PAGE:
Engaging the great circle: a qualitative study of the confederated tribes of grand Ronde’s mobile medication unit

Kim A. Hoffman, Chantell Graves, Kelly Rowe, Jennifer Worth, Kellie Pertl, James Laidler, P.  Todd Korthuis, Dennis McCarty

Research output: Contribution to journalArticlepeer-review


Background: The Confederated Tribes of the Grand Ronde Community of Oregon began a Mobile Medication Unit (MMU) as part of their Great Circle Recovery Opioid Treatment Program (OTP) to address elevated rates of opioid use disorder (OUD) among American Indians and Alaska Natives in Oregon. The MMU provides methadone or buprenorphine for individuals with OUD, enrolled in the OTP, who are living either on the reservation or in surrounding rural communities. An implementation study describes the service through document review and qualitatively assesses patient and staff experiences and the perceived barriers and facilitators to mobile services. Methods: Semi-structured qualitative interviews with patients (n = 11), MMU staff (n = 5), and the state opioid treatment authority (n = 1) gathered details on the initiative’s development and operations. Provider interviews probed implementation experiences. Patient interviews focused on their experiences with the MMU and staff, changes in quality of life and recommendations for enhancing treatment. Interviews were transcribed and analysed using a Thematic Analysis approach. Results: Staff themes identified two driving forces (i.e. staff desire for an inclusive approach to wellness that is accessible to all community members; the catalysts for the MMU), two steps toward MMU development (i.e. Tribal approvals and support; the construction and maintenance of community relationships) and two perspectives on MMU implementation and impact (i.e. initial implementation barriers; facilitators and observations of how the MMU reduced stigma associated with agonist therapy). Patients’ themes noted the MMU’s professional and ‘caring’ environment, accessible rural locations and general suggestions including culturally responsive ancillary services. Conclusion: The Great Circle MMU enhanced access to opioid agonist therapy for people with OUD (i.e. American Indians/Alaska Natives, and non-natives) living in rural communities. The Confederated Tribes of Grand Ronde operates the first Tribally owned OTP MMU, grounded in cultural humility and committed to Tribal members and the great circle of the larger community.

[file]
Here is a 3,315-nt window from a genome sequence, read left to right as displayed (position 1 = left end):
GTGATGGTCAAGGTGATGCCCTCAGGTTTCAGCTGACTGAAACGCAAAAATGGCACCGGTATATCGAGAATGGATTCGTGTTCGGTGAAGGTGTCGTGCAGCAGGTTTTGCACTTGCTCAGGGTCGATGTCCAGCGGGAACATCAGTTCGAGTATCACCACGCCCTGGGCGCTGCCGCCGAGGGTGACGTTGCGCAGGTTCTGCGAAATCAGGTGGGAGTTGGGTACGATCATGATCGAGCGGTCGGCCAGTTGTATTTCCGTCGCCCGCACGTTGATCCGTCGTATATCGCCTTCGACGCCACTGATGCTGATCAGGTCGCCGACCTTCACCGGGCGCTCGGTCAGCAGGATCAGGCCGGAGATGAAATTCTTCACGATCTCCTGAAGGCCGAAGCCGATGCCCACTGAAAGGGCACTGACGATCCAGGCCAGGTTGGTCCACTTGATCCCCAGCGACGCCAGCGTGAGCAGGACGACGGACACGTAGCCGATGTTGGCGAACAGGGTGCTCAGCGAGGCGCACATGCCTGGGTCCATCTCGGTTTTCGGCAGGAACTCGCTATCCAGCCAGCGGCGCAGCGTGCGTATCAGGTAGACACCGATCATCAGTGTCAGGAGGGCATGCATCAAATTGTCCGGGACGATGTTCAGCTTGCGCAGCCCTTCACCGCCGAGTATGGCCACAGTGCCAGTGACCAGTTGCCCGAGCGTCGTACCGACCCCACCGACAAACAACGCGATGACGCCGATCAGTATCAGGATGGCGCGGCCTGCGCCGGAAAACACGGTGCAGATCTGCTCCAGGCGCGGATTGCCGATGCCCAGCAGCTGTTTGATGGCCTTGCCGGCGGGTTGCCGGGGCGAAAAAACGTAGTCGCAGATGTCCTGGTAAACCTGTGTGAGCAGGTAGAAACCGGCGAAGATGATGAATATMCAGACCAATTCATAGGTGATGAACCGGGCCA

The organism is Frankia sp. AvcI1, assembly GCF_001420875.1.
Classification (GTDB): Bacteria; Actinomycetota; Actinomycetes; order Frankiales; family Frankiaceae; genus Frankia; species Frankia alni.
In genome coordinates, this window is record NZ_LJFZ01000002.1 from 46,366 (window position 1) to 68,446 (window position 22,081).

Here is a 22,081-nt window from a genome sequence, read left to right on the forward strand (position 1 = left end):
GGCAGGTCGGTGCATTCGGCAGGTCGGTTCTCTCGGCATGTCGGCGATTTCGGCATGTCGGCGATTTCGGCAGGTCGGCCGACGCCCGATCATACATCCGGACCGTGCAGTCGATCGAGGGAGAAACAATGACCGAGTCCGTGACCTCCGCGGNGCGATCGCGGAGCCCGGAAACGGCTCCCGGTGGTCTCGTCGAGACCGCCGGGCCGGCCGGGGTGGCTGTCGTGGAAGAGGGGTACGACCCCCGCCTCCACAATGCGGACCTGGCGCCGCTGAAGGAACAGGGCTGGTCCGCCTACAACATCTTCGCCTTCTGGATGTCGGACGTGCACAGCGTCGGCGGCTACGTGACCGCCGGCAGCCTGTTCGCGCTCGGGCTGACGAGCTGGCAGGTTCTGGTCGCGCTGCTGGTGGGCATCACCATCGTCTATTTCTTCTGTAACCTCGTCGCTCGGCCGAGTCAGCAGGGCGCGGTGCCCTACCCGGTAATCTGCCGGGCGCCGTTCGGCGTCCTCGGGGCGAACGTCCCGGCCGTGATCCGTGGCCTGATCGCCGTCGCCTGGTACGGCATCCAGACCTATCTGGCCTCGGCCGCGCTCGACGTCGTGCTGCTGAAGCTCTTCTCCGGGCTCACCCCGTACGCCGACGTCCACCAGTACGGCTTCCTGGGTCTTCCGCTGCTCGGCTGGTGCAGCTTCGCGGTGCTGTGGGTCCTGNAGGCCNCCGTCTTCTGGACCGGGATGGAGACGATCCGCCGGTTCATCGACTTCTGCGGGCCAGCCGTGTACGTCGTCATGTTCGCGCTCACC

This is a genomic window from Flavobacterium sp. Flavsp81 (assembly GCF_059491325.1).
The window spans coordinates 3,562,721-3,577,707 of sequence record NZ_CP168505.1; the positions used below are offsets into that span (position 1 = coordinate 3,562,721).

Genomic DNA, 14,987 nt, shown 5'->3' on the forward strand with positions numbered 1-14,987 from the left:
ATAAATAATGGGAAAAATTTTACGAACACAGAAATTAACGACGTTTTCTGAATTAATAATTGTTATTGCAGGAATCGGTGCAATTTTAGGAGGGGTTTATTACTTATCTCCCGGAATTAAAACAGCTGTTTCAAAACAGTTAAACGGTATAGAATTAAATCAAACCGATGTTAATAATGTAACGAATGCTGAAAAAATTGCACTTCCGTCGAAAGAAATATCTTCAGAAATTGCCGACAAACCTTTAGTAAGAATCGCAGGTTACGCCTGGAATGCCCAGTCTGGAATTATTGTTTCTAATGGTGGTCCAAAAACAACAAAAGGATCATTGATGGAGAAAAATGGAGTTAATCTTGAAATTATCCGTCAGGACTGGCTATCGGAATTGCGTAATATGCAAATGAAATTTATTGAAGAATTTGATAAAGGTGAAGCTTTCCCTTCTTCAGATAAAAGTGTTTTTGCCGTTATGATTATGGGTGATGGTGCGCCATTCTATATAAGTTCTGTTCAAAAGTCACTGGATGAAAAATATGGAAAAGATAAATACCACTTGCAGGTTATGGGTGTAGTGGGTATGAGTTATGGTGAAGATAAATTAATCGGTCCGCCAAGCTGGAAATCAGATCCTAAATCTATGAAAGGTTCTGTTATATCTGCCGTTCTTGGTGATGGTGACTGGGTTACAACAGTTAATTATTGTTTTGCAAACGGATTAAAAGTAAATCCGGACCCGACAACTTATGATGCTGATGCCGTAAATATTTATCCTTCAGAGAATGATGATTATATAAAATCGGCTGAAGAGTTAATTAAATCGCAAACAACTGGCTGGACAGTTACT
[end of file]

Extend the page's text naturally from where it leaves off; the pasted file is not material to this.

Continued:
Original languageEnglish (US)
Article number2306492
JournalAnnals of Medicine
Issue number1
StatePublished - 2024


  • AI/AN
  • Methadone
  • mobile MOUD
  • opioid treatment program
  • rural

ASJC Scopus subject areas

  • General Medicine


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